Journalists’ Failures versus Historians’ Failures

7 02 2013

The quality of US economics journalism has been severely criticized in the blogosphere in the last few days. Brad DeLong has called for the better press corps, using a recent piece by Tom Friedman (of The World Is Flat fame) to illustrate his point. Friedman wrote:  “India has a weak central government but a really strong civil society…. China has a muscular central government but a weak civil society…. Egypt… has a weak government and a very weak civil society…. But there is one thing all three have in common: gigantic youth bulges under the age of 30, increasingly connected by technology but very unevenly educated.”

Friedman’s piece is unintentionally hilarious. As DeLong pointed out, China’s age pyramid is quite different from those of the other two societies, thanks to the famous One Child policy.

China Age Pyramid

Virtually every educated person on this planet knows about the One Child policy. A few days ago I was teaching the students in my history of globalisation class about fertility rates, Malthus, and the Demographic Transition. At least half of these first-year university students in England already knew about the One Child policy.  Friedman, who travels to Asia frequently, appears to have forgotten about it.

Then there are the important issues that the media doesn’t talk about. As readers of this blog will know, I’m interested in the ratings agencies that evaluate the safety of various types of bonds, including sovereign debt. Some pretty spectacular problems with the ratings agencies were revealed by the 2008 GFC, when securities previously rated as excellent were revealed to be worthless. It is pretty clear in retrospect that the ratings agencies, which have a privileged position under US law, had an obvious conflict of interest (i.e., a good reason to give a falsely positive rating). That’s because the ratings agencies are typically paid by the person giving the rating rather than the consumer of the data. (There are some ratings agencies that don’t take money from the entity being rated and instead rely on subscriptions).

The Franken Amendment to the 2010 Dodd-Frank law would have eliminated this conflict of interest by requiring a firm issuing a security to contact the Securities and Exchange Commission (SEC), which would then choose a rating agency to do the work of evaluating it.  However, a member of Congress succeeded in delaying the implementation of the Franken Amendment until December 2012 so that it could be “studied”. It is now 2013 and the study of the Franken Amendment is somehow, mysterious, not yet finished.  As the Center of Economic and Policy Research pointed out, neither the New York Times nor the Washington Post have investigated why the measure has been delayed.  These are the two well-funded, left-leaning newspapers with a heritage of serious investigative journalism [think Watergate] that one would expect to shine some light on this issue.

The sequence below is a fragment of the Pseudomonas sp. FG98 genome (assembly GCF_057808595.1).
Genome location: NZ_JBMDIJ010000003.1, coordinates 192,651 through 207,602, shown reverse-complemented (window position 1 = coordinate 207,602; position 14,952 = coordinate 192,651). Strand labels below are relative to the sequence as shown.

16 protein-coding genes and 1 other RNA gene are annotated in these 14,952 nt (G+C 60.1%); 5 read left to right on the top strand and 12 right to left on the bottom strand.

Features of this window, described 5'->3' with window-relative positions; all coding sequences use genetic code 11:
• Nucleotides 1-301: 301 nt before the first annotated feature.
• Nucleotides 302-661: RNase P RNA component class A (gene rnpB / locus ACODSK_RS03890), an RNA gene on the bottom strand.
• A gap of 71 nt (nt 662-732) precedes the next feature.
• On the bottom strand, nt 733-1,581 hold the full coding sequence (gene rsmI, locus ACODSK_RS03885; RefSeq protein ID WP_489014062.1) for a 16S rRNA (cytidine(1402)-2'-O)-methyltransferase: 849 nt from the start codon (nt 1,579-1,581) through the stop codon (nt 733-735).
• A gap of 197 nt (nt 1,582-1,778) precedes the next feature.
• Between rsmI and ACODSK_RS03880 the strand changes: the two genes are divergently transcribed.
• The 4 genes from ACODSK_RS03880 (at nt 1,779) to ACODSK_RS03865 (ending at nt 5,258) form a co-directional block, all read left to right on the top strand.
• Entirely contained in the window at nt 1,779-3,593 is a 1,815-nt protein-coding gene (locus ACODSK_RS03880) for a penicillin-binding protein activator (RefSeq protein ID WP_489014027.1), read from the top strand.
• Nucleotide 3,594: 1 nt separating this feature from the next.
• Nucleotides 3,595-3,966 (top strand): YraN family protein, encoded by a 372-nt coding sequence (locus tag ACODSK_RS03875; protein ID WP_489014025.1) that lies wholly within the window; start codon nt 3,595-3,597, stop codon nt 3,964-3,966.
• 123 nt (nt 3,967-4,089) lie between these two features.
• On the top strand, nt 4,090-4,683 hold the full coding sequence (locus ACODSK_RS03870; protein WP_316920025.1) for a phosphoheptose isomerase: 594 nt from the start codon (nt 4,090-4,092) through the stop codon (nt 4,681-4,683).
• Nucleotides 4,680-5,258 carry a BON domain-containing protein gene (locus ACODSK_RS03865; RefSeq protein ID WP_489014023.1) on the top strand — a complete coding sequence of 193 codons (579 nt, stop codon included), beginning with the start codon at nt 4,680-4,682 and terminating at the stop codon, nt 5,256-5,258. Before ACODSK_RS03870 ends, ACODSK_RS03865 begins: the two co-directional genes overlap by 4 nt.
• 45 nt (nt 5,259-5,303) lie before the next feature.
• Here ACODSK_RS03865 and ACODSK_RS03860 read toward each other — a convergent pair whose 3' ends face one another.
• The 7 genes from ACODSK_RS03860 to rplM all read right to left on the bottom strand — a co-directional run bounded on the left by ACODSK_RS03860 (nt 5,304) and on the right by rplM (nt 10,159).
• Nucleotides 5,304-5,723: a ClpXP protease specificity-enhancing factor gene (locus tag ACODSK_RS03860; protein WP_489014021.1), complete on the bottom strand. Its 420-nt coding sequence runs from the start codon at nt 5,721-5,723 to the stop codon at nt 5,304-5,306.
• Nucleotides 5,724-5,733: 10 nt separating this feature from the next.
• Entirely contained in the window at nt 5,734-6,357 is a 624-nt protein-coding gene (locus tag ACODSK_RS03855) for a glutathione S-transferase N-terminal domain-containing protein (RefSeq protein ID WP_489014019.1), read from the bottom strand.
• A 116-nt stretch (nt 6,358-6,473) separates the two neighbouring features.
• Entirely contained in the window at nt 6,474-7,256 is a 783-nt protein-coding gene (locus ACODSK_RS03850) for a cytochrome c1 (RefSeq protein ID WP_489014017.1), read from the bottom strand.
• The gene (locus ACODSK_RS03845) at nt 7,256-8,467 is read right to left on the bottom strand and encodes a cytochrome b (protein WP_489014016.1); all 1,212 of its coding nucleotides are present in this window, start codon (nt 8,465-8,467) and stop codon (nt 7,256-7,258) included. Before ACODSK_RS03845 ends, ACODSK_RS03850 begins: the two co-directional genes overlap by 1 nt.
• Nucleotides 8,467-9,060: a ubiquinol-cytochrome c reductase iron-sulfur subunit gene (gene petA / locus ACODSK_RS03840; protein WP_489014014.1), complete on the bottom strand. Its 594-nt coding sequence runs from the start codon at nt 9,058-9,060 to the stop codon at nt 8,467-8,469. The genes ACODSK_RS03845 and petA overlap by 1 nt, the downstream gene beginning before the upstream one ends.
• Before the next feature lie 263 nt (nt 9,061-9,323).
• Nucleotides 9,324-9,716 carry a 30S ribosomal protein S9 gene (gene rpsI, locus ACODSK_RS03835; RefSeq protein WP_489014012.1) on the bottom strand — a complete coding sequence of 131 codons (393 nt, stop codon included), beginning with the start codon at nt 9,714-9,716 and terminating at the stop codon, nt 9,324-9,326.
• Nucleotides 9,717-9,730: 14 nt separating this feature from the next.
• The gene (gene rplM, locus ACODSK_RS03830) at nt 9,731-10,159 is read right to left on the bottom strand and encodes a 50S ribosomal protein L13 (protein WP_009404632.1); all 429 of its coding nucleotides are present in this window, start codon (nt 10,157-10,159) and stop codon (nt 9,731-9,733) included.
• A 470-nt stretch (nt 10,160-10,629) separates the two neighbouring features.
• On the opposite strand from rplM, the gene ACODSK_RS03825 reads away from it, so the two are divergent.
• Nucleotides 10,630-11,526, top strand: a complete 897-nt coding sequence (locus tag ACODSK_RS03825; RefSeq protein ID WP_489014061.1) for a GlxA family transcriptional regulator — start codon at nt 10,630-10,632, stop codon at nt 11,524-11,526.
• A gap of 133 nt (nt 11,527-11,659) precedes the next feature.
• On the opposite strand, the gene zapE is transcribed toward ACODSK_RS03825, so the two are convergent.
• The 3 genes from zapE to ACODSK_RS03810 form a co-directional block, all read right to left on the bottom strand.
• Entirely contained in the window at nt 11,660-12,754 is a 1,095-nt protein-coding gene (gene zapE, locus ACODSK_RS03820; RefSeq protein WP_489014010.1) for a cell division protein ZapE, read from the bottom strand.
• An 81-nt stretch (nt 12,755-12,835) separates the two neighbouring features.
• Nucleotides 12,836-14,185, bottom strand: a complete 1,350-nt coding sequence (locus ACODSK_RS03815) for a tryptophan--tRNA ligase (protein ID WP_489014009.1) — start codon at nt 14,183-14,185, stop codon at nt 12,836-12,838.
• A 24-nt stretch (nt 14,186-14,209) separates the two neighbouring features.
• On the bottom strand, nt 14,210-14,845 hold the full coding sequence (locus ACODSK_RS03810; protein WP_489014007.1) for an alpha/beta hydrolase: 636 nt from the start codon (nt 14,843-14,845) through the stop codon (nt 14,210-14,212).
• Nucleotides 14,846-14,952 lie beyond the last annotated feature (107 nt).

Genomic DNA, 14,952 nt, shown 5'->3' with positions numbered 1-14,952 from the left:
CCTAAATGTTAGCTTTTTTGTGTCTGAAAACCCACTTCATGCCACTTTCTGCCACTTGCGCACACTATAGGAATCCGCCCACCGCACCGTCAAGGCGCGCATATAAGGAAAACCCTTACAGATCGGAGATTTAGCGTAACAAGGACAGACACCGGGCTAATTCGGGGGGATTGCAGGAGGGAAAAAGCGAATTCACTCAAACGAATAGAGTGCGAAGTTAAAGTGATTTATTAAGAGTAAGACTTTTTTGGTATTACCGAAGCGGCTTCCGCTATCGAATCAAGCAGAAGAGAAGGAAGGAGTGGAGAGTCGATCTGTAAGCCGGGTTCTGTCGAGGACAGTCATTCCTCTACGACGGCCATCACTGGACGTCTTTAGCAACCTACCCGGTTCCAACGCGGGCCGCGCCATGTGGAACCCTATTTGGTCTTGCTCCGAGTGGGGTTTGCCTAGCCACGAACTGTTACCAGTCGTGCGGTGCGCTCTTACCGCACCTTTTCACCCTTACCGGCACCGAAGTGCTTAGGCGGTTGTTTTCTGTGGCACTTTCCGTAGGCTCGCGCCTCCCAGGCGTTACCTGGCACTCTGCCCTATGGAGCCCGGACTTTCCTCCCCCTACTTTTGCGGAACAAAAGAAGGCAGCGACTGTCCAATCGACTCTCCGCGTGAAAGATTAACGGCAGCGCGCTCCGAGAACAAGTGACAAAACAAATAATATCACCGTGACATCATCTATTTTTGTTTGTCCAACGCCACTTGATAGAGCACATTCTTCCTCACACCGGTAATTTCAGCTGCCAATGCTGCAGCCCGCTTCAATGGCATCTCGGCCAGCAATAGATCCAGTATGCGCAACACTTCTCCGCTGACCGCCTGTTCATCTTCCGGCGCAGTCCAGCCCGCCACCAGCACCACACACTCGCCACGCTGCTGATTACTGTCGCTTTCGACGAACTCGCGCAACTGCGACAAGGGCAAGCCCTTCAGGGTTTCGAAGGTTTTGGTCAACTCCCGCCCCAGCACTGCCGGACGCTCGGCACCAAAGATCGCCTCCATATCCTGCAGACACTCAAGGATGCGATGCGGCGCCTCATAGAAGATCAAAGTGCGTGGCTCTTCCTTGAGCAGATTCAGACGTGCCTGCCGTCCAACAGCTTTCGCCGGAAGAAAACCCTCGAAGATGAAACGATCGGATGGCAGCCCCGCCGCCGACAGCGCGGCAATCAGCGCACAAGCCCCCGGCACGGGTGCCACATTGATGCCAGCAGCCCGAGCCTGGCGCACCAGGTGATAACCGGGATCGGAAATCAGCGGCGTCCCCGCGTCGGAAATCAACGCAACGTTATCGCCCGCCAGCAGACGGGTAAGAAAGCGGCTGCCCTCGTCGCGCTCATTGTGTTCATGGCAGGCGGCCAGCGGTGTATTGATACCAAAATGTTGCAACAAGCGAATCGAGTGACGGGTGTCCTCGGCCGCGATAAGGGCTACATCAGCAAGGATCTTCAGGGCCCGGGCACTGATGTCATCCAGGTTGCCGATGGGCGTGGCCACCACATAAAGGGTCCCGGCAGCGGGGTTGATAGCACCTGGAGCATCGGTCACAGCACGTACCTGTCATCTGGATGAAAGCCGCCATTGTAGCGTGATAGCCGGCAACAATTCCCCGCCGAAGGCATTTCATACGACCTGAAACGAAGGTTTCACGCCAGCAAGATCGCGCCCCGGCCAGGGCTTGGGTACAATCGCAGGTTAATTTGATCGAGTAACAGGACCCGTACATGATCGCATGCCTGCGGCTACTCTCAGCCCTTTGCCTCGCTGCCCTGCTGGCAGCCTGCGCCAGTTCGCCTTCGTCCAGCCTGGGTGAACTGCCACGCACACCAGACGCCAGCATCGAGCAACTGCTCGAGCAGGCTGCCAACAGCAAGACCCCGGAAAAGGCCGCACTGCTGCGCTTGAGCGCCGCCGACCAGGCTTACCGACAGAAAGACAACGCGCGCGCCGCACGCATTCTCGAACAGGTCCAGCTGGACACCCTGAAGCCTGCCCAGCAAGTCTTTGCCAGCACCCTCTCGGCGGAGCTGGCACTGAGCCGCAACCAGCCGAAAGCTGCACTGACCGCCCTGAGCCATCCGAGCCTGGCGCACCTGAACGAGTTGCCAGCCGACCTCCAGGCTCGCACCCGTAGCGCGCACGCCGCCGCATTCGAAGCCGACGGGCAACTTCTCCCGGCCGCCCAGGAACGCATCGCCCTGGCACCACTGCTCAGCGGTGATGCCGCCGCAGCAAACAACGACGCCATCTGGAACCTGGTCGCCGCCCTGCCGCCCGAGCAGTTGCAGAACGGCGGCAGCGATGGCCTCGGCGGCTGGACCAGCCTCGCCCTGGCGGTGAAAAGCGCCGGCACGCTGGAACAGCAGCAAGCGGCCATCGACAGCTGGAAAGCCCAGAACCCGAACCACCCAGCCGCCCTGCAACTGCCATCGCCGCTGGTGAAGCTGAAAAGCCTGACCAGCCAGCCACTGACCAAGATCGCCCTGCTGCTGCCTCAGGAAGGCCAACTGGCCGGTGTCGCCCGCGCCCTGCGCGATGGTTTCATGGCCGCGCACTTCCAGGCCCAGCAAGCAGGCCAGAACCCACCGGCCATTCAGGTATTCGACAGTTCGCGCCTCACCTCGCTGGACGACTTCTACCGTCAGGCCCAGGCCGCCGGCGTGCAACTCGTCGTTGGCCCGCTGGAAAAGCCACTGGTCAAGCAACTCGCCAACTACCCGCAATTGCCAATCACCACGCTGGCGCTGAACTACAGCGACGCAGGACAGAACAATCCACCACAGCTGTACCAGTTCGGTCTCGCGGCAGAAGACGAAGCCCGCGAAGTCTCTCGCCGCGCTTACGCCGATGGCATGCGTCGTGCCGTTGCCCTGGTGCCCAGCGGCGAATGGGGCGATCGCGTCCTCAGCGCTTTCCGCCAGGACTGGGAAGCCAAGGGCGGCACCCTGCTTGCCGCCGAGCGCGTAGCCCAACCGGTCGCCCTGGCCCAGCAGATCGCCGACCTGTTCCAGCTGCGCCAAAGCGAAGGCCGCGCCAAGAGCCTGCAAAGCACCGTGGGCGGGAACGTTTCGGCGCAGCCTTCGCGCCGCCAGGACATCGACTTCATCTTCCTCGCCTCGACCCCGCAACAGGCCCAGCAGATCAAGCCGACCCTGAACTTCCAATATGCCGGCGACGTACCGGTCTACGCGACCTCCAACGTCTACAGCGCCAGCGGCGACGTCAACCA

Clearly the press corps isn’t doing its job. Neither, however, are academic historians.

Here’s why I would condemn the historical profession and, in particular, specialists in late 20th century US history, for their failure to investigate. The ratings agencies owe much of their power to the fact they are designated as Nationally Recognized Statistical Rating Organizations or NRSROs. Since 1975, the US government (the SEC actually) produces a list of approved NRSROs that has become a global standard: if they want access to US capital markets, a security issuer needs to go through a NRSRO. They are gatekeepers. A few months ago Sam Bowman wrote an interesting blog post in which he argued that the NRSROs were “quasi-governmental” agencies rather than genuine private companies. He is right that they owe their privileges to state favour, but they are privately-owner commercial enterprises. That’s why they need to be watched so carefully– they operate in the profitable twilight zone between free enterprise and state monopoly.

The whole category of the NRSRO was created by the SEC in 1975.  The decision-making process at the SEC is murky, of course, but it is striking that no academic historian has studied the political history of the making of this category and its preservation. Why was this category created in 1975? What were the names of the specific individuals who were pushing for it? Was its creation opposed by members of Congress? What was the attitude of the CRAs, borrowers, lender, and other stakeholders to this innovation?

Today, it is routine to hear politicians in Greece, Italy, and elsewhere denounce the ratings agencies. Economists have spilled a lot of ink on the subject as well.  Given the sheer importance of NRSROs such as S&P, Moody’s, and Fitch you might have thought historians would investigate this topic, perhaps by doing a bit of oral history, using open archival materials, and maybe putting in a few FOI requests. However, I know of no secondary literature on the creation of this category in 1975. No articles. No books.

The non-existence of this literature represents a massive failure on the part of the historical profession. On Monday, the Justice Department launched a $5 billion lawsuit against S&P for its role in the mortgage meltdown. Hopefully the headlines about the lawsuit will encourage some academic historian to publish something on the momentous events of 1975.

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